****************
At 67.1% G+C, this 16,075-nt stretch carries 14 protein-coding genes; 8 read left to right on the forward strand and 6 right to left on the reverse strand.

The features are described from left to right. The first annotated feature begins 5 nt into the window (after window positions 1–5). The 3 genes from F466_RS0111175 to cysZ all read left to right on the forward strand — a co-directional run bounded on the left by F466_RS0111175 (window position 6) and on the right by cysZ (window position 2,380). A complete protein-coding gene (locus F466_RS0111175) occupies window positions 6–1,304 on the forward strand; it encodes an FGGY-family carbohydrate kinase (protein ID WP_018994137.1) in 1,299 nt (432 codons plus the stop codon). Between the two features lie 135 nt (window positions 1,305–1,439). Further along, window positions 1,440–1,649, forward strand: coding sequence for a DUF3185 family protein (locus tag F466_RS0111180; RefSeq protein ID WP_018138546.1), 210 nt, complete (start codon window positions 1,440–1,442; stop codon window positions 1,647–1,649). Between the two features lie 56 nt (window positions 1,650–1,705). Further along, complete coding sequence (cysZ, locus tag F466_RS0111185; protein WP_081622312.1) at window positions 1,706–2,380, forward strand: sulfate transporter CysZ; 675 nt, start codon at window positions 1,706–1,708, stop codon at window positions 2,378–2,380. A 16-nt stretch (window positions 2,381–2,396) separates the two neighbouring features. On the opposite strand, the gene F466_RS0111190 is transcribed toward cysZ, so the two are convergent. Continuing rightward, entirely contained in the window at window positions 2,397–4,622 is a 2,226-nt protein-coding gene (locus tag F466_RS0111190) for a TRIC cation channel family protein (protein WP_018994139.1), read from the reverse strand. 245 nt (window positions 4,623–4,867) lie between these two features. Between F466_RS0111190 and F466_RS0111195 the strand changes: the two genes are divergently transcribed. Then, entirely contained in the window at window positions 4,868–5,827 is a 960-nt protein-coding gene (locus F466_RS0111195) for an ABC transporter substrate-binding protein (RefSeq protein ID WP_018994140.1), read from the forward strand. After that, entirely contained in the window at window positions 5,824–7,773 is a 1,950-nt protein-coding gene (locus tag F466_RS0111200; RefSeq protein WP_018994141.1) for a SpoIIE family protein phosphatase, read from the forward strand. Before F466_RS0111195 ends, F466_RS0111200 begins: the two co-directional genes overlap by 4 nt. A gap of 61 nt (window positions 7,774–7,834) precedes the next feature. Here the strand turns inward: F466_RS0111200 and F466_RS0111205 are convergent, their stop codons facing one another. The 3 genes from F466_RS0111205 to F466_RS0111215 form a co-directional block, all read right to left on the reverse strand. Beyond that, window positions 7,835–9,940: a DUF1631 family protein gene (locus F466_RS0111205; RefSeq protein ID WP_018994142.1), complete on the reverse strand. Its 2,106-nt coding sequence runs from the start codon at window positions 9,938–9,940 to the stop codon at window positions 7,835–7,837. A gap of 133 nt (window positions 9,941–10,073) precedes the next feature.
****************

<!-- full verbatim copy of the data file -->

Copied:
At 67.1% G+C, this 16,075-nt stretch carries 14 protein-coding genes; 8 read left to right on the forward strand and 6 right to left on the reverse strand.

The features are described from left to right. The first annotated feature begins 5 nt into the window (after window positions 1–5). The 3 genes from F466_RS0111175 to cysZ all read left to right on the forward strand — a co-directional run bounded on the left by F466_RS0111175 (window position 6) and on the right by cysZ (window position 2,380). A complete protein-coding gene (locus F466_RS0111175) occupies window positions 6–1,304 on the forward strand; it encodes an FGGY-family carbohydrate kinase (protein ID WP_018994137.1) in 1,299 nt (432 codons plus the stop codon). Between the two features lie 135 nt (window positions 1,305–1,439). Further along, window positions 1,440–1,649, forward strand: coding sequence for a DUF3185 family protein (locus tag F466_RS0111180; RefSeq protein ID WP_018138546.1), 210 nt, complete (start codon window positions 1,440–1,442; stop codon window positions 1,647–1,649). Between the two features lie 56 nt (window positions 1,650–1,705). Further along, complete coding sequence (cysZ, locus tag F466_RS0111185; protein WP_081622312.1) at window positions 1,706–2,380, forward strand: sulfate transporter CysZ; 675 nt, start codon at window positions 1,706–1,708, stop codon at window positions 2,378–2,380. A 16-nt stretch (window positions 2,381–2,396) separates the two neighbouring features. On the opposite strand, the gene F466_RS0111190 is transcribed toward cysZ, so the two are convergent. Continuing rightward, entirely contained in the window at window positions 2,397–4,622 is a 2,226-nt protein-coding gene (locus tag F466_RS0111190) for a TRIC cation channel family protein (protein WP_018994139.1), read from the reverse strand. 245 nt (window positions 4,623–4,867) lie between these two features. Between F466_RS0111190 and F466_RS0111195 the strand changes: the two genes are divergently transcribed. Then, entirely contained in the window at window positions 4,868–5,827 is a 960-nt protein-coding gene (locus F466_RS0111195) for an ABC transporter substrate-binding protein (RefSeq protein ID WP_018994140.1), read from the forward strand. After that, entirely contained in the window at window positions 5,824–7,773 is a 1,950-nt protein-coding gene (locus tag F466_RS0111200; RefSeq protein WP_018994141.1) for a SpoIIE family protein phosphatase, read from the forward strand. Before F466_RS0111195 ends, F466_RS0111200 begins: the two co-directional genes overlap by 4 nt. A gap of 61 nt (window positions 7,774–7,834) precedes the next feature. Here the strand turns inward: F466_RS0111200 and F466_RS0111205 are convergent, their stop codons facing one another. The 3 genes from F466_RS0111205 to F466_RS0111215 form a co-directional block, all read right to left on the reverse strand. Beyond that, window positions 7,835–9,940: a DUF1631 family protein gene (locus F466_RS0111205; RefSeq protein ID WP_018994142.1), complete on the reverse strand. Its 2,106-nt coding sequence runs from the start codon at window positions 9,938–9,940 to the stop codon at window positions 7,835–7,837. A gap of 133 nt (window positions 9,941–10,073) precedes the next feature.